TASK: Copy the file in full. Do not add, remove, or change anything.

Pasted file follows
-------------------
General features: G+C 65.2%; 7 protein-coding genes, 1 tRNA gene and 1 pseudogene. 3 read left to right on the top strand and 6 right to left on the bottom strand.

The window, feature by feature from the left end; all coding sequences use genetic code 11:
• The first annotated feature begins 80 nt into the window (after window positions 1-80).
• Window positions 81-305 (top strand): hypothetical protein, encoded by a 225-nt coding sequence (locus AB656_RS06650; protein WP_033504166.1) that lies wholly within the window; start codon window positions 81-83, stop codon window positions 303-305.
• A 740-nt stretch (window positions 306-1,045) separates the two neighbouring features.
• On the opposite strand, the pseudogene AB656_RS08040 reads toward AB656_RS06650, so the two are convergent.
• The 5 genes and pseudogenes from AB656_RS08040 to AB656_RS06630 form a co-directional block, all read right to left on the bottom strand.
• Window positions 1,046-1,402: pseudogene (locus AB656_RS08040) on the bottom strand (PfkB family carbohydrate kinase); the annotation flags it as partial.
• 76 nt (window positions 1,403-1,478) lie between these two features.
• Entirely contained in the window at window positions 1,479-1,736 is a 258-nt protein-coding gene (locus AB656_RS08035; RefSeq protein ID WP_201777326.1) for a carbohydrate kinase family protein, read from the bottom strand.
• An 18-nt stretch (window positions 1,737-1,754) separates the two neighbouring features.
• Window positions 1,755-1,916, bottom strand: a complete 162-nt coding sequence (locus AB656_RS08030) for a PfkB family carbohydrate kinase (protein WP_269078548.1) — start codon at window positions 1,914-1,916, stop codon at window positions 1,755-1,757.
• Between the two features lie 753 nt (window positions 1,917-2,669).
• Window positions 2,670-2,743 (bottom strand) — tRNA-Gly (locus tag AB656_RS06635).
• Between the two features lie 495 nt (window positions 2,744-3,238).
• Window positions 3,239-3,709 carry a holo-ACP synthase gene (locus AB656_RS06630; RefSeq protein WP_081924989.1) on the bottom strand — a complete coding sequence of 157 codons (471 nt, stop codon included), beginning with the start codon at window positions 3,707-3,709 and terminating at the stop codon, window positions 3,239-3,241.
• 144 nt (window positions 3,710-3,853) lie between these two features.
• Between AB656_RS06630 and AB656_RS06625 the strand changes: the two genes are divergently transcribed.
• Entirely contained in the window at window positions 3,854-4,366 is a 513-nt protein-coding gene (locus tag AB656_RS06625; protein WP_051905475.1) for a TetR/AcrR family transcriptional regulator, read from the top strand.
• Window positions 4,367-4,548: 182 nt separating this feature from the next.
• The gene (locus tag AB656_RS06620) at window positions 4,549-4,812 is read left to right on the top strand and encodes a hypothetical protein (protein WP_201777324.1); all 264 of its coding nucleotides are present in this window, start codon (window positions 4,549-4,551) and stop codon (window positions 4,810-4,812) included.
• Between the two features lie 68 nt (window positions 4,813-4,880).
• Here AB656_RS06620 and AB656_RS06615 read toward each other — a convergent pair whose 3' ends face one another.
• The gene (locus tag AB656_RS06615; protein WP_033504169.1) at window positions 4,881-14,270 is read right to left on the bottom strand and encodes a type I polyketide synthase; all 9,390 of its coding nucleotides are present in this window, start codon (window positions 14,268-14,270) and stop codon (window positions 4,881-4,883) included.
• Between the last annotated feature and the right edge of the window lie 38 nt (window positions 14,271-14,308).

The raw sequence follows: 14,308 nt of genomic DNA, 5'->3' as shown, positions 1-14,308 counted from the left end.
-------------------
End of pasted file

General features: G+C 65.2%; 7 protein-coding genes, 1 tRNA gene and 1 pseudogene. 3 read left to right on the top strand and 6 right to left on the bottom strand.

The window, feature by feature from the left end; all coding sequences use genetic code 11:
• The first annotated feature begins 80 nt into the window (after window positions 1-80).
• Window positions 81-305 (top strand): hypothetical protein, encoded by a 225-nt coding sequence (locus AB656_RS06650; protein WP_033504166.1) that lies wholly within the window; start codon window positions 81-83, stop codon window positions 303-305.
• A 740-nt stretch (window positions 306-1,045) separates the two neighbouring features.
• On the opposite strand, the pseudogene AB656_RS08040 reads toward AB656_RS06650, so the two are convergent.
• The 5 genes and pseudogenes from AB656_RS08040 to AB656_RS06630 form a co-directional block, all read right to left on the bottom strand.
• Window positions 1,046-1,402: pseudogene (locus AB656_RS08040) on the bottom strand (PfkB family carbohydrate kinase); the annotation flags it as partial.
• 76 nt (window positions 1,403-1,478) lie between these two features.
• Entirely contained in the window at window positions 1,479-1,736 is a 258-nt protein-coding gene (locus AB656_RS08035; RefSeq protein ID WP_201777326.1) for a carbohydrate kinase family protein, read from the bottom strand.
• An 18-nt stretch (window positions 1,737-1,754) separates the two neighbouring features.
• Window positions 1,755-1,916, bottom strand: a complete 162-nt coding sequence (locus AB656_RS08030) for a PfkB family carbohydrate kinase (protein WP_269078548.1) — start codon at window positions 1,914-1,916, stop codon at window positions 1,755-1,757.
• Between the two features lie 753 nt (window positions 1,917-2,669).
• Window positions 2,670-2,743 (bottom strand) — tRNA-Gly (locus tag AB656_RS06635).
• Between the two features lie 495 nt (window positions 2,744-3,238).
• Window positions 3,239-3,709 carry a holo-ACP synthase gene (locus AB656_RS06630; RefSeq protein WP_081924989.1) on the bottom strand — a complete coding sequence of 157 codons (471 nt, stop codon included), beginning with the start codon at window positions 3,707-3,709 and terminating at the stop codon, window positions 3,239-3,241.
• 144 nt (window positions 3,710-3,853) lie between these two features.
• Between AB656_RS06630 and AB656_RS06625 the strand changes: the two genes are divergently transcribed.
• Entirely contained in the window at window positions 3,854-4,366 is a 513-nt protein-coding gene (locus tag AB656_RS06625; protein WP_051905475.1) for a TetR/AcrR family transcriptional regulator, read from the top strand.
• Window positions 4,367-4,548: 182 nt separating this feature from the next.
• The gene (locus tag AB656_RS06620) at window positions 4,549-4,812 is read left to right on the top strand and encodes a hypothetical protein (protein WP_201777324.1); all 264 of its coding nucleotides are present in this window, start codon (window positions 4,549-4,551) and stop codon (window positions 4,810-4,812) included.
• Between the two features lie 68 nt (window positions 4,813-4,880).
• Here AB656_RS06620 and AB656_RS06615 read toward each other — a convergent pair whose 3' ends face one another.
• The gene (locus tag AB656_RS06615; protein WP_033504169.1) at window positions 4,881-14,270 is read right to left on the bottom strand and encodes a type I polyketide synthase; all 9,390 of its coding nucleotides are present in this window, start codon (window positions 14,268-14,270) and stop codon (window positions 4,881-4,883) included.
• Between the last annotated feature and the right edge of the window lie 38 nt (window positions 14,271-14,308).

The raw sequence follows: 14,308 nt of genomic DNA, 5'->3' as shown, positions 1-14,308 counted from the left end.